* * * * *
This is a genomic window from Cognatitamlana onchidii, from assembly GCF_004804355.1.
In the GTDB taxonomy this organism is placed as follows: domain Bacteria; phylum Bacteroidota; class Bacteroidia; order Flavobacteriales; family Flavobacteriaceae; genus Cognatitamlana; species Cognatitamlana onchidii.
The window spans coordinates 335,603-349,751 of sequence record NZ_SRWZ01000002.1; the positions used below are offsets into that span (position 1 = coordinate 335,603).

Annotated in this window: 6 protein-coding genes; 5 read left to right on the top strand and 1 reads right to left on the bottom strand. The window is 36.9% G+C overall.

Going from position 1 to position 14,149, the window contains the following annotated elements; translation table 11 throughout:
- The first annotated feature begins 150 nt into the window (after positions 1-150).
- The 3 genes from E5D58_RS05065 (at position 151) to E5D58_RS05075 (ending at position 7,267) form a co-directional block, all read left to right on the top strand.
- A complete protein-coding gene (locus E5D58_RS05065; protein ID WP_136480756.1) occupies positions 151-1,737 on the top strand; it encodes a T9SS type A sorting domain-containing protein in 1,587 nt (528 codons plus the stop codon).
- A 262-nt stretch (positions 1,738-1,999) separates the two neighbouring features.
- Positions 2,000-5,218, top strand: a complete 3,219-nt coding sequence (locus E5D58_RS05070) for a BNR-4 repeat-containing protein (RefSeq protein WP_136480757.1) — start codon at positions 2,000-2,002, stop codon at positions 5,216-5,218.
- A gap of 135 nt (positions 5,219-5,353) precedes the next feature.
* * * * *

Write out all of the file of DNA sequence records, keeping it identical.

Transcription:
This is a genomic window from Cognatitamlana onchidii, from assembly GCF_004804355.1.
In the GTDB taxonomy this organism is placed as follows: domain Bacteria; phylum Bacteroidota; class Bacteroidia; order Flavobacteriales; family Flavobacteriaceae; genus Cognatitamlana; species Cognatitamlana onchidii.
The window spans coordinates 335,603-349,751 of sequence record NZ_SRWZ01000002.1; the positions used below are offsets into that span (position 1 = coordinate 335,603).

Annotated in this window: 6 protein-coding genes; 5 read left to right on the top strand and 1 reads right to left on the bottom strand. The window is 36.9% G+C overall.

Going from position 1 to position 14,149, the window contains the following annotated elements; translation table 11 throughout:
- The first annotated feature begins 150 nt into the window (after positions 1-150).
- The 3 genes from E5D58_RS05065 (at position 151) to E5D58_RS05075 (ending at position 7,267) form a co-directional block, all read left to right on the top strand.
- A complete protein-coding gene (locus E5D58_RS05065; protein ID WP_136480756.1) occupies positions 151-1,737 on the top strand; it encodes a T9SS type A sorting domain-containing protein in 1,587 nt (528 codons plus the stop codon).
- A 262-nt stretch (positions 1,738-1,999) separates the two neighbouring features.
- Positions 2,000-5,218, top strand: a complete 3,219-nt coding sequence (locus E5D58_RS05070) for a BNR-4 repeat-containing protein (RefSeq protein WP_136480757.1) — start codon at positions 2,000-2,002, stop codon at positions 5,216-5,218.
- A gap of 135 nt (positions 5,219-5,353) precedes the next feature.